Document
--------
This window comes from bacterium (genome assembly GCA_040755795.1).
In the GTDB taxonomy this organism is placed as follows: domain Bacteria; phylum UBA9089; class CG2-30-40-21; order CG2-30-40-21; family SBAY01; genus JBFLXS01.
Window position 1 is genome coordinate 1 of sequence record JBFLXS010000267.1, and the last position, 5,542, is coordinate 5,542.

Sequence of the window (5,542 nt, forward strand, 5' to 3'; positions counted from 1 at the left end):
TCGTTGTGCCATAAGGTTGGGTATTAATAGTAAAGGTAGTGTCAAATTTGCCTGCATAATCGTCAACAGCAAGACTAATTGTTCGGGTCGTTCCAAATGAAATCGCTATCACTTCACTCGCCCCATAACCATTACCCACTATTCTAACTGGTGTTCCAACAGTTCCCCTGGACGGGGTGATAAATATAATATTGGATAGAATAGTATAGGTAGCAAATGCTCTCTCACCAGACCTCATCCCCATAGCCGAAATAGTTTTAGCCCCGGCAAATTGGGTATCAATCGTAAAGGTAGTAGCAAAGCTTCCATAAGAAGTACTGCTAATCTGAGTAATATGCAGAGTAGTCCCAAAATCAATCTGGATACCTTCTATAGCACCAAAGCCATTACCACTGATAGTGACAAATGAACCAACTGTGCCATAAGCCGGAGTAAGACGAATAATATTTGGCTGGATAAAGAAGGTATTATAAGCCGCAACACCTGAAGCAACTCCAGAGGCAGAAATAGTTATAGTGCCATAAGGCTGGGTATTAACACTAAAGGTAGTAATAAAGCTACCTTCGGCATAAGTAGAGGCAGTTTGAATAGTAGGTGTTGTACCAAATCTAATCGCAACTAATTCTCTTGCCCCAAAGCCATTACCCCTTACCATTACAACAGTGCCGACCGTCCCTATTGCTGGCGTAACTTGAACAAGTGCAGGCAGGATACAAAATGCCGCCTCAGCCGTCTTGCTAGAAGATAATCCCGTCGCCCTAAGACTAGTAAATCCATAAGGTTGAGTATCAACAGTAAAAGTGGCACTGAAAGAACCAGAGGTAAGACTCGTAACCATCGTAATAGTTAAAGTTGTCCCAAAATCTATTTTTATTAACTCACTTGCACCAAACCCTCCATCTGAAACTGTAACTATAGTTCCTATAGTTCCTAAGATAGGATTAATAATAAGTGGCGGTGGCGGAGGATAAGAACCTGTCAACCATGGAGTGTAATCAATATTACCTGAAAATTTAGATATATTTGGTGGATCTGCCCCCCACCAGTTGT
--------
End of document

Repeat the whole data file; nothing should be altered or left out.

This window comes from bacterium (genome assembly GCA_040755795.1).
In the GTDB taxonomy this organism is placed as follows: domain Bacteria; phylum UBA9089; class CG2-30-40-21; order CG2-30-40-21; family SBAY01; genus JBFLXS01.
Window position 1 is genome coordinate 1 of sequence record JBFLXS010000267.1, and the last position, 5,542, is coordinate 5,542.

Sequence of the window (5,542 nt, forward strand, 5' to 3'; positions counted from 1 at the left end):
TCGTTGTGCCATAAGGTTGGGTATTAATAGTAAAGGTAGTGTCAAATTTGCCTGCATAATCGTCAACAGCAAGACTAATTGTTCGGGTCGTTCCAAATGAAATCGCTATCACTTCACTCGCCCCATAACCATTACCCACTATTCTAACTGGTGTTCCAACAGTTCCCCTGGACGGGGTGATAAATATAATATTGGATAGAATAGTATAGGTAGCAAATGCTCTCTCACCAGACCTCATCCCCATAGCCGAAATAGTTTTAGCCCCGGCAAATTGGGTATCAATCGTAAAGGTAGTAGCAAAGCTTCCATAAGAAGTACTGCTAATCTGAGTAATATGCAGAGTAGTCCCAAAATCAATCTGGATACCTTCTATAGCACCAAAGCCATTACCACTGATAGTGACAAATGAACCAACTGTGCCATAAGCCGGAGTAAGACGAATAATATTTGGCTGGATAAAGAAGGTATTATAAGCCGCAACACCTGAAGCAACTCCAGAGGCAGAAATAGTTATAGTGCCATAAGGCTGGGTATTAACACTAAAGGTAGTAATAAAGCTACCTTCGGCATAAGTAGAGGCAGTTTGAATAGTAGGTGTTGTACCAAATCTAATCGCAACTAATTCTCTTGCCCCAAAGCCATTACCCCTTACCATTACAACAGTGCCGACCGTCCCTATTGCTGGCGTAACTTGAACAAGTGCAGGCAGGATACAAAATGCCGCCTCAGCCGTCTTGCTAGAAGATAATCCCGTCGCCCTAAGACTAGTAAATCCATAAGGTTGAGTATCAACAGTAAAAGTGGCACTGAAAGAACCAGAGGTAAGACTCGTAACCATCGTAATAGTTAAAGTTGTCCCAAAATCTATTTTTATTAACTCACTTGCACCAAACCCTCCATCTGAAACTGTAACTATAGTTCCTATAGTTCCTAAGATAGGATTAATAATAAGTGGCGGTGGCGGAGGATAAGAACCTGTCAACCATGGAGTGTAATCAATATTACCTGAAAATTTAGATATATTTGGTGGATCTGCCCCCCACCAGTTGT